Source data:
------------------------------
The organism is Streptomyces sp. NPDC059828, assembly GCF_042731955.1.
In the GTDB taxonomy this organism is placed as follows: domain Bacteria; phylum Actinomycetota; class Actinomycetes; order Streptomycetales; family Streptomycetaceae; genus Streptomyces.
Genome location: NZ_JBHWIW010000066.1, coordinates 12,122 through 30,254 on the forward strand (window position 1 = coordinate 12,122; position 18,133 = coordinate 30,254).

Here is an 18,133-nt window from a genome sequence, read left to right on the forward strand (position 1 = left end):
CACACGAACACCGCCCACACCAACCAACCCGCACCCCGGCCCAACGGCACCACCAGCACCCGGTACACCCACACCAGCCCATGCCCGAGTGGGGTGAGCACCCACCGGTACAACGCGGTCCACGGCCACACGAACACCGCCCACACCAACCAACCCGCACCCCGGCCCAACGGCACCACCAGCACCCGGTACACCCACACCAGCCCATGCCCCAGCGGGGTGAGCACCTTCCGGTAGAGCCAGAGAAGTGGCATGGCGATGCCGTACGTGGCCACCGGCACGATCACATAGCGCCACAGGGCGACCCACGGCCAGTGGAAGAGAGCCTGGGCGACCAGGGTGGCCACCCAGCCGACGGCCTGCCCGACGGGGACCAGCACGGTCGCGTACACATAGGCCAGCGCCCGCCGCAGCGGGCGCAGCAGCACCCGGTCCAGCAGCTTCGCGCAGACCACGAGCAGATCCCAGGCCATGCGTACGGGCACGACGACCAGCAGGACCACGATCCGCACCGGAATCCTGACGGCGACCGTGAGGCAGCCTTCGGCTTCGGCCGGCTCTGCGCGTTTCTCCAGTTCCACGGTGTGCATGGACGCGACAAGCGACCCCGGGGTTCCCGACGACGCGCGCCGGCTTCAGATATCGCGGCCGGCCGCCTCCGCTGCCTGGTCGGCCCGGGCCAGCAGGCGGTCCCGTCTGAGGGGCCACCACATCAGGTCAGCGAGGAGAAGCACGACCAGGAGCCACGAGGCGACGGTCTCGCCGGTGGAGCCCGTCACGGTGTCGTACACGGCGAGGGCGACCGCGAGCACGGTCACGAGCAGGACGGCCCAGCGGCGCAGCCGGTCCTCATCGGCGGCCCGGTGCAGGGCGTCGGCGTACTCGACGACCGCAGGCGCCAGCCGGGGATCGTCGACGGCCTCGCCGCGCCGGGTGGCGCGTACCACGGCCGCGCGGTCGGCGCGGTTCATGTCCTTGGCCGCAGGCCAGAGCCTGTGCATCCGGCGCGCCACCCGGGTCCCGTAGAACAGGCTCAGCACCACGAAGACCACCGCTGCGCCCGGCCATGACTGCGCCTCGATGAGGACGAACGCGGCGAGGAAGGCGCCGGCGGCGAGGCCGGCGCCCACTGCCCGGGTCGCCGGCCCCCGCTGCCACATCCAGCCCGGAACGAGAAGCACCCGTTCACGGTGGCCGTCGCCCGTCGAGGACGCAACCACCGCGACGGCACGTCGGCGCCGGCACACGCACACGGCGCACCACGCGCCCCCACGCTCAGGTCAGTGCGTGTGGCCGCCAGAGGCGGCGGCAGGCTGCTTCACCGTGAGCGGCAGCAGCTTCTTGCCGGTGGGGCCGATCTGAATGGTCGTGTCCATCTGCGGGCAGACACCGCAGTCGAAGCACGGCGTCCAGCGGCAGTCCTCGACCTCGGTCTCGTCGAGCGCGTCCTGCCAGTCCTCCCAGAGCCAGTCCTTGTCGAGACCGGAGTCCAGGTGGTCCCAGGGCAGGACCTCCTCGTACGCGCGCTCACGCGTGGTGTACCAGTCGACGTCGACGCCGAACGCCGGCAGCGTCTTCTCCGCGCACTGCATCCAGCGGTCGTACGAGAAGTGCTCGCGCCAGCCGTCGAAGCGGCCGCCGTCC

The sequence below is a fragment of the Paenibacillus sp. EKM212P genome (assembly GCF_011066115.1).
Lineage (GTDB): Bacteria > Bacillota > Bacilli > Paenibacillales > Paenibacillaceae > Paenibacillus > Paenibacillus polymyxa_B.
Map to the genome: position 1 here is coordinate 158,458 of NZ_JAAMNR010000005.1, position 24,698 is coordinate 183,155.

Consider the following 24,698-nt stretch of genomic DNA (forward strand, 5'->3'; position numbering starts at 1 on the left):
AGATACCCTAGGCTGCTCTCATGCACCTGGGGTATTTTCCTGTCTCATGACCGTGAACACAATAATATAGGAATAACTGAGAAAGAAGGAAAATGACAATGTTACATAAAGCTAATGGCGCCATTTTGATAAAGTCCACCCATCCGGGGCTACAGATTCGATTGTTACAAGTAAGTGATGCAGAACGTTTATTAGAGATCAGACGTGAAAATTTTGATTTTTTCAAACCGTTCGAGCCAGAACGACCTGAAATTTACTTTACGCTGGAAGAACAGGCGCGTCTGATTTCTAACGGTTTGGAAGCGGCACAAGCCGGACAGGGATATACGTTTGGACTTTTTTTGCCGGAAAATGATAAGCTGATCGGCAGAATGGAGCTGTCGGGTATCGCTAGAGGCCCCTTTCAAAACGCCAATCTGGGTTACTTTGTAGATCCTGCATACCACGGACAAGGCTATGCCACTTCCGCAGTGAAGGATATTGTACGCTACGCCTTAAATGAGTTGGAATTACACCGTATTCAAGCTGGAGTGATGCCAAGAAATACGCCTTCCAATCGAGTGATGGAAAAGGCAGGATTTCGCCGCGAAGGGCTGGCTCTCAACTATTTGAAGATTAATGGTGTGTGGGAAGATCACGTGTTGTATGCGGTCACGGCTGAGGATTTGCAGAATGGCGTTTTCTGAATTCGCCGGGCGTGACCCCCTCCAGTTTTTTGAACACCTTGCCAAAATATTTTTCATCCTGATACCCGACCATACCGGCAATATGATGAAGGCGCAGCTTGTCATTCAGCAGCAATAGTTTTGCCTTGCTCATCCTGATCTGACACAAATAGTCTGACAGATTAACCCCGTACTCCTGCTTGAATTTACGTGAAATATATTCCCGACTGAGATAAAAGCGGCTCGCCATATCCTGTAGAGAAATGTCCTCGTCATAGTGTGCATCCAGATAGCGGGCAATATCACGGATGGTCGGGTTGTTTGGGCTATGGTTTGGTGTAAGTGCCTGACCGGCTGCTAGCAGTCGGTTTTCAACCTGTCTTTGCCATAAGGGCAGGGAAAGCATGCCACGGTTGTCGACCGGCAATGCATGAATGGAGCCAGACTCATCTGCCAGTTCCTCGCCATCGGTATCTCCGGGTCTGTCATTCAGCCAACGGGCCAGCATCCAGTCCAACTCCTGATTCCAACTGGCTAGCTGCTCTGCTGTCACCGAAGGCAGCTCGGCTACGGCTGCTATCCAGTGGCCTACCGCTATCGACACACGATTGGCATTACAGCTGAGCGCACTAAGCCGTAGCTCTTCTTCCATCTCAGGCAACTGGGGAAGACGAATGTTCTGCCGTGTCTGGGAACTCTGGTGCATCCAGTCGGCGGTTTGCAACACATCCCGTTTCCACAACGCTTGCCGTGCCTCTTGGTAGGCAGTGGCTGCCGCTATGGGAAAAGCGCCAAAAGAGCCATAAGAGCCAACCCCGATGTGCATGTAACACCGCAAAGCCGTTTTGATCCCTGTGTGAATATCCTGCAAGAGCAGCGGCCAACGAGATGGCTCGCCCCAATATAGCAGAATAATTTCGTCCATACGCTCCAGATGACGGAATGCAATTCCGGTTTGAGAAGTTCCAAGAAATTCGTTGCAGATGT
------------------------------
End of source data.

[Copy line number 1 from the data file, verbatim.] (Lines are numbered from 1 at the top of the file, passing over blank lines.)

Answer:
The organism is Streptomyces sp. NPDC059828, assembly GCF_042731955.1.